I think we forget sometimes that Jesus was a person, that he had a mother, that his siblings are specifically referred to in the New Testament, though we don’t seem to know what happened to that brave carpenter who was his father. He was once a mewling infant sheltered in his mother’s arms as they fled to Egypt, a bandy legged toddler with only a few teeth, a growing boy who loved to run and shout and play. A teenager who probably felt awkward at times, and finally a man who was able to ask men to leave their nets and come with him. This was the man that Mary held in her arms in Blessed Anne Catherine’s vision, though bloodied and stabbed, flesh ripped and torn, this was her child. I cannot imagine her grief.
The Altar Guild stripped the altar last night of all ornamentation, leaving behind nothing but a wooden cross shrouded in black, like the mirrors in a home observing those seven days of mourning, a family sitting shiva. I watched from the very back of the nave, in a circle of black cassocks, with a cell phone flashlight to see our music as the choir sang.
I came in this morning for my hour of vigil and only traveled about half way down the aisle before the tears welling spilled over, to see the beautiful chancel stripped of ornament, as our Lord was stripped of his clothing and his dignity and nailed to a cross. The stark beauty cold and uncomforting, much like a tomb, there was nothing of us, nothing of our history, nothing of our community left.
And here we are, on the morning after the crucifixion of Jesus, like the women at the base of the cross, the women who washed that sacred body, who sat outside the tomb in the garden. And though our liturgy and tradition does not dictate that we mourn for seven days we are in mourning none the less, all of us the grieved friend, the grieved mother, the grieved sister. All of us feeling the despair and the anguish, as we commemorate the death of our Lord, and bewail and hide all at once our own manifold sins, our own old hurts, our own private sadness.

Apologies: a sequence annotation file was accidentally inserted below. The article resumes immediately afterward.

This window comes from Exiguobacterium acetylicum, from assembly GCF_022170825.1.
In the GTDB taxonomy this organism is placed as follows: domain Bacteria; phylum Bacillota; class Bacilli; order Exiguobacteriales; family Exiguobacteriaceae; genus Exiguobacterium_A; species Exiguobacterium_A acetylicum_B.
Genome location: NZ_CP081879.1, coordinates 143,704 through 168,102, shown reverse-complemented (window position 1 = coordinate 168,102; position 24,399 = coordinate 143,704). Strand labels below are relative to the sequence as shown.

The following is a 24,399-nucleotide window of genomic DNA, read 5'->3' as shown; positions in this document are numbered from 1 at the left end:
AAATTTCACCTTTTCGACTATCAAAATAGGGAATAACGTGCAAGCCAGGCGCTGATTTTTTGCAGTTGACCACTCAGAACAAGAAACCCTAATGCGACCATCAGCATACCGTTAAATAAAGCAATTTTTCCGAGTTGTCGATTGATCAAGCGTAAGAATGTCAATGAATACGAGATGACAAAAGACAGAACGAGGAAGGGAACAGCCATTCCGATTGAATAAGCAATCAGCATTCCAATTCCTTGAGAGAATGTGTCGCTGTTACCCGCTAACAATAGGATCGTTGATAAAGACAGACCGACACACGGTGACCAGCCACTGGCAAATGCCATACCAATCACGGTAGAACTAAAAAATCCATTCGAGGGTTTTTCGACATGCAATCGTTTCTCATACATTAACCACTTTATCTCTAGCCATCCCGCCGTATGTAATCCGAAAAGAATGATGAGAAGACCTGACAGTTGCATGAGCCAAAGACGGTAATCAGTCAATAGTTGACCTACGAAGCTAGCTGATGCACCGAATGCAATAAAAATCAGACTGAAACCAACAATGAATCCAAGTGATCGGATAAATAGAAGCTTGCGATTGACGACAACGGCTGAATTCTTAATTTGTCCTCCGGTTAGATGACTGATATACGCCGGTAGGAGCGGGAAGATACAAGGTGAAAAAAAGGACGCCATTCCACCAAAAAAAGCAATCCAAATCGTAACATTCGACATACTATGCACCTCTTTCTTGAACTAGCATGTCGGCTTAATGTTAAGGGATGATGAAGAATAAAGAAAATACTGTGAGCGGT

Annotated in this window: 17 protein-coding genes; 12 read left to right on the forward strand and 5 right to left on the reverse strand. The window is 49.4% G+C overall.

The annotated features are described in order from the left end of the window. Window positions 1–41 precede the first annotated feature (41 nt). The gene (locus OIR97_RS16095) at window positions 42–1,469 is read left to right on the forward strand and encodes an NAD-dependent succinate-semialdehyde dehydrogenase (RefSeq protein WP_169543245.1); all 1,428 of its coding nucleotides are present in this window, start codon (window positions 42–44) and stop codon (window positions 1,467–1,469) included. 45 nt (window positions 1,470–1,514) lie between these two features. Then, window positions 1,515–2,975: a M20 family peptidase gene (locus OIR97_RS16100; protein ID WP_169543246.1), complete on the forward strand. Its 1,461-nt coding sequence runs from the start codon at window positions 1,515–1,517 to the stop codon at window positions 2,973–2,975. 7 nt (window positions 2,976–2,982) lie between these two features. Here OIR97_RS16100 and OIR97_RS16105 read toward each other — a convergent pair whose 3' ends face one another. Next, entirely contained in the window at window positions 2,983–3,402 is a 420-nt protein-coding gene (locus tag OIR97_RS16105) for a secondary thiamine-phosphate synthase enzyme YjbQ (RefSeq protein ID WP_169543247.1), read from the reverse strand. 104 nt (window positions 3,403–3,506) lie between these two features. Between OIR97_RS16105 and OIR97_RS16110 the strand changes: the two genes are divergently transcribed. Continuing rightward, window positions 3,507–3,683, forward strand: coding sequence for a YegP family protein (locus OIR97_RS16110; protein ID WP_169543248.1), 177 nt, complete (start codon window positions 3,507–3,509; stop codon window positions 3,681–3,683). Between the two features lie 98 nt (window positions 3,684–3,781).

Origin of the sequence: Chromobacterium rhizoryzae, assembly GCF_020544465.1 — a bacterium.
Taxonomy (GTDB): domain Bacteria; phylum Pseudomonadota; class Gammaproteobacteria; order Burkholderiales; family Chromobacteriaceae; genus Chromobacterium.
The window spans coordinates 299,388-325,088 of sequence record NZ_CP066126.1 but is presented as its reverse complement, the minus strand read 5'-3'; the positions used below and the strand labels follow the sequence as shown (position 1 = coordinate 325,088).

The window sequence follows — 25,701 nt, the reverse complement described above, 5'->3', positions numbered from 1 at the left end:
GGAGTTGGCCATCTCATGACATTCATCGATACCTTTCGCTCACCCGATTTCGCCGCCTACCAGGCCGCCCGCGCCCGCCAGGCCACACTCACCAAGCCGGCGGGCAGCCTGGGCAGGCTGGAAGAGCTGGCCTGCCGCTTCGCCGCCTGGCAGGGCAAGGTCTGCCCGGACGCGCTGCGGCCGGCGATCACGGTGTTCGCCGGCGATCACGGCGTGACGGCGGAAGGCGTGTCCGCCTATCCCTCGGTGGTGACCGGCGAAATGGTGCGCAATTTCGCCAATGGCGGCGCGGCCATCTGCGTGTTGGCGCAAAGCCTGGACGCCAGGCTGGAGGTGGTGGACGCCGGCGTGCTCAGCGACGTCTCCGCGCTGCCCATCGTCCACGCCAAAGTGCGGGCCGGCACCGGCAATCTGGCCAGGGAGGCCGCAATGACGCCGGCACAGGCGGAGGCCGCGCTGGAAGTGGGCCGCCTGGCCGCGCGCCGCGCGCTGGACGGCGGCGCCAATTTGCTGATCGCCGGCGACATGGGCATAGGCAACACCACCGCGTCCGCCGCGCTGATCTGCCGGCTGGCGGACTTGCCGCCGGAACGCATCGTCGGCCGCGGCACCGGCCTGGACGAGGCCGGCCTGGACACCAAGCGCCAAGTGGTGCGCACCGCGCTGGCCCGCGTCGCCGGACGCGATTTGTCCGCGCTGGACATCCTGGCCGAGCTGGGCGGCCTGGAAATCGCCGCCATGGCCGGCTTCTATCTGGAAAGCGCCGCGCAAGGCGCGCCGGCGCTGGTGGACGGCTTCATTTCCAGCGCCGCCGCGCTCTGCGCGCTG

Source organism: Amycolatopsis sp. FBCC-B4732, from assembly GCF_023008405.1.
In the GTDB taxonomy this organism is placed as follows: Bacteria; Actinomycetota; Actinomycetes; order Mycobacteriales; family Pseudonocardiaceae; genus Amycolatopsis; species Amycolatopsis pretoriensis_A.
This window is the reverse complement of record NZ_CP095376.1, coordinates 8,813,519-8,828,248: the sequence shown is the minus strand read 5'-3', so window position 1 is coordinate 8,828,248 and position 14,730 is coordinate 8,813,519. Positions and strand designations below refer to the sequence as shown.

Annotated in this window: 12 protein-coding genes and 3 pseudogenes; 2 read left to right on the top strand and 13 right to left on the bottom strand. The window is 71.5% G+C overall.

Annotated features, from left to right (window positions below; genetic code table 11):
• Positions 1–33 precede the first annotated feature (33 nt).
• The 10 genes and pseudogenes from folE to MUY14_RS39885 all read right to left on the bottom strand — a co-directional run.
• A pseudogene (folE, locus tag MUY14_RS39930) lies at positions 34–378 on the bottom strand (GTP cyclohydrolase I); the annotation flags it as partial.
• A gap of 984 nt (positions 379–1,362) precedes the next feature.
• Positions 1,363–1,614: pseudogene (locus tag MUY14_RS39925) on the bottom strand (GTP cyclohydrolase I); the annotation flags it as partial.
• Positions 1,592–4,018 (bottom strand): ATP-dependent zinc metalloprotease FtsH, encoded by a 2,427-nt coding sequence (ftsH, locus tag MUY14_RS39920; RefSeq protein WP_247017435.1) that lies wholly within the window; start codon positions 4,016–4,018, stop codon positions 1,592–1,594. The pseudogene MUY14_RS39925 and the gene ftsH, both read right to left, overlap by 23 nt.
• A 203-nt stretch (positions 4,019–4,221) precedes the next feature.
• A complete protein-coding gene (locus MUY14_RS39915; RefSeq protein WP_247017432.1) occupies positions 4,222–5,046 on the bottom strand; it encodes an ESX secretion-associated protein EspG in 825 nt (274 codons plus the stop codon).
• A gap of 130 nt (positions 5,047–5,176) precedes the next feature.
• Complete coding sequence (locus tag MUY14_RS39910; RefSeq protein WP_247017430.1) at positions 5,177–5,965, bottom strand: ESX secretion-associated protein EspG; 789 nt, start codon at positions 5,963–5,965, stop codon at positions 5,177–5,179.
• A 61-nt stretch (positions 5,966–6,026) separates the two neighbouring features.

The stone has been levered in front of the door, and the scent of burial spices tickles our nostrils.
We are here together, even if, like Joseph and Nicodemus, we don’t know one another very well. We are sitting this abbreviated shiva, as the women and men who tended to the body of Jesus did, weeping tears that mingle together into the same human stories of shame and pain. Covering the mirrors, removing the beautiful things, respecting the need for silence.
The glimmer of new fire is rushing forward with the end of this day, the stone will begin to move and the sacred body to stir. But for now it is right and good to sit with this grief as the women who bathed his body sat. To feel our tears mingle with the water and spices that anoint him, to see once more the silhouette of Nicodemus against a darkening sky, on a ladder, carefully hammering backward the nails that held that precious body to the hard word of the cross. To feel again the coldness of the new tomb, to choose to mourn.